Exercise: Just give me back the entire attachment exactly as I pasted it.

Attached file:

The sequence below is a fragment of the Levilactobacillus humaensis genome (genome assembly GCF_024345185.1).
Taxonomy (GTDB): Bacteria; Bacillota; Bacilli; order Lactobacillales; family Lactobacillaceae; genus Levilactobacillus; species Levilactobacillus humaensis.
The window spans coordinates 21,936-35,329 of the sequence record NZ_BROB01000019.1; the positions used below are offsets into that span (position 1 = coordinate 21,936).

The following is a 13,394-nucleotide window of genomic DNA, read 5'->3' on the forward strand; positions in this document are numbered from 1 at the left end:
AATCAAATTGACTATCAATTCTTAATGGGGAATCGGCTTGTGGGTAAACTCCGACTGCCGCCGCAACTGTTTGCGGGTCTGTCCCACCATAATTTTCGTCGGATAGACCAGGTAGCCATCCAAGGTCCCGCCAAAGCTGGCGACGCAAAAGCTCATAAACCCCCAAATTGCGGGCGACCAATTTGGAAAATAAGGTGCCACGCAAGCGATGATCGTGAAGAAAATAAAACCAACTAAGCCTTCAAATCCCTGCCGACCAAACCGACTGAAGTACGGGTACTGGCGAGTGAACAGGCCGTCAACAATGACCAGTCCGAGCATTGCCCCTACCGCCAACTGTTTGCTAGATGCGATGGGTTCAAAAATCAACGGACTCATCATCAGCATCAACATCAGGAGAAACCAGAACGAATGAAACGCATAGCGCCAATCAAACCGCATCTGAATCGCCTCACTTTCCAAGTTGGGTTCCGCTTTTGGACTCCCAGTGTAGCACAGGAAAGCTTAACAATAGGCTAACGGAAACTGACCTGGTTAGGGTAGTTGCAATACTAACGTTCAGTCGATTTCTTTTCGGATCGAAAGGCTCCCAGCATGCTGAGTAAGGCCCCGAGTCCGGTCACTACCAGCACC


The sequence below is a fragment of the Levilactobacillus humaensis genome (genome assembly GCF_024345185.1).
Taxonomy (GTDB): Bacteria; Bacillota; Bacilli; order Lactobacillales; family Lactobacillaceae; genus Levilactobacillus; species Levilactobacillus humaensis.
The window spans coordinates 21,936-35,329 of the sequence record NZ_BROB01000019.1; the positions used below are offsets into that span (position 1 = coordinate 21,936).

The following is a 13,394-nucleotide window of genomic DNA, read 5'->3' on the forward strand; positions in this document are numbered from 1 at the left end:
AATCAAATTGACTATCAATTCTTAATGGGGAATCGGCTTGTGGGTAAACTCCGACTGCCGCCGCAACTGTTTGCGGGTCTGTCCCACCATAATTTTCGTCGGATAGACCAGGTAGCCATCCAAGGTCCCGCCAAAGCTGGCGACGCAAAAGCTCATAAACCCCCAAATTGCGGGCGACCAATTTGGAAAATAAGGTGCCACGCAAGCGATGATCGTGAAGAAAATAAAACCAACTAAGCCTTCAAATCCCTGCCGACCAAACCGACTGAAGTACGGGTACTGGCGAGTGAACAGGCCGTCAACAATGACCAGTCCGAGCATTGCCCCTACCGCCAACTGTTTGCTAGATGCGATGGGTTCAAAAATCAACGGACTCATCATCAGCATCAACATCAGGAGAAACCAGAACGAATGAAACGCATAGCGCCAATCAAACCGCATCTGAATCGCCTCACTTTCCAAGTTGGGTTCCGCTTTTGGACTCCCAGTGTAGCACAGGAAAGCTTAACAATAGGCTAACGGAAACTGACCTGGTTAGGGTAGTTGCAATACTAACGTTCAGTCGATTTCTTTTCGGATCGAAAGGCTCCCAGCATGCTGAGTAAGGCCCCGAGTCCGGTCACTACCAGCACC